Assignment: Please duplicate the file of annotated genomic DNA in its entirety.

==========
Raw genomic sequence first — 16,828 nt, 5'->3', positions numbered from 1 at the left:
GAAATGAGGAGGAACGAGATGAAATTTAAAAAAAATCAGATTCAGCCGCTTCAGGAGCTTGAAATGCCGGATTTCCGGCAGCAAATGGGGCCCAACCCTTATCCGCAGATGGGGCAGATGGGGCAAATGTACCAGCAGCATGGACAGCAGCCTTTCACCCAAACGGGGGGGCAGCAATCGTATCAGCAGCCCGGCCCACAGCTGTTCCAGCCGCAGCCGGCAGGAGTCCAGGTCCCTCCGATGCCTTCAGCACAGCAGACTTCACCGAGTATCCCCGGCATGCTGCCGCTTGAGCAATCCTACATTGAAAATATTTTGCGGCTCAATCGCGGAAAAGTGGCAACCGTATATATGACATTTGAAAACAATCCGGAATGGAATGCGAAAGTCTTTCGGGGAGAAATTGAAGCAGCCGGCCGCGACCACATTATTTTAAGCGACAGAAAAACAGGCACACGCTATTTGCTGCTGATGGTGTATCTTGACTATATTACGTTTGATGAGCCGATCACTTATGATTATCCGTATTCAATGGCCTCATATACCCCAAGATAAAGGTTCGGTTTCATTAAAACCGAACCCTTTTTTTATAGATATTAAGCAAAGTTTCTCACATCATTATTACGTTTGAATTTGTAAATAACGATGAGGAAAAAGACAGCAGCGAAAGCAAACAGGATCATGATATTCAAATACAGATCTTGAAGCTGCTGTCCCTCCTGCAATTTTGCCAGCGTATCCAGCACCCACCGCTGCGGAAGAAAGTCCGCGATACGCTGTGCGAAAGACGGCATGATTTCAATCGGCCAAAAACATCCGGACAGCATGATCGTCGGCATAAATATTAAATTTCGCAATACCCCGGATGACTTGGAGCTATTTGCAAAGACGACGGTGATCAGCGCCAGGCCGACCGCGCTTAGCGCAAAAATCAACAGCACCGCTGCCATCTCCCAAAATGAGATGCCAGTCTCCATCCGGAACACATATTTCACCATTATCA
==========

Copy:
Raw genomic sequence first — 16,828 nt, 5'->3', positions numbered from 1 at the left:
GAAATGAGGAGGAACGAGATGAAATTTAAAAAAAATCAGATTCAGCCGCTTCAGGAGCTTGAAATGCCGGATTTCCGGCAGCAAATGGGGCCCAACCCTTATCCGCAGATGGGGCAGATGGGGCAAATGTACCAGCAGCATGGACAGCAGCCTTTCACCCAAACGGGGGGGCAGCAATCGTATCAGCAGCCCGGCCCACAGCTGTTCCAGCCGCAGCCGGCAGGAGTCCAGGTCCCTCCGATGCCTTCAGCACAGCAGACTTCACCGAGTATCCCCGGCATGCTGCCGCTTGAGCAATCCTACATTGAAAATATTTTGCGGCTCAATCGCGGAAAAGTGGCAACCGTATATATGACATTTGAAAACAATCCGGAATGGAATGCGAAAGTCTTTCGGGGAGAAATTGAAGCAGCCGGCCGCGACCACATTATTTTAAGCGACAGAAAAACAGGCACACGCTATTTGCTGCTGATGGTGTATCTTGACTATATTACGTTTGATGAGCCGATCACTTATGATTATCCGTATTCAATGGCCTCATATACCCCAAGATAAAGGTTCGGTTTCATTAAAACCGAACCCTTTTTTTATAGATATTAAGCAAAGTTTCTCACATCATTATTACGTTTGAATTTGTAAATAACGATGAGGAAAAAGACAGCAGCGAAAGCAAACAGGATCATGATATTCAAATACAGATCTTGAAGCTGCTGTCCCTCCTGCAATTTTGCCAGCGTATCCAGCACCCACCGCTGCGGAAGAAAGTCCGCGATACGCTGTGCGAAAGACGGCATGATTTCAATCGGCCAAAAACATCCGGACAGCATGATCGTCGGCATAAATATTAAATTTCGCAATACCCCGGATGACTTGGAGCTATTTGCAAAGACGACGGTGATCAGCGCCAGGCCGACCGCGCTTAGCGCAAAAATCAACAGCACCGCTGCCATCTCCCAAAATGAGATGCCAGTCTCCATCCGGAACACATATTTCACCATTATCA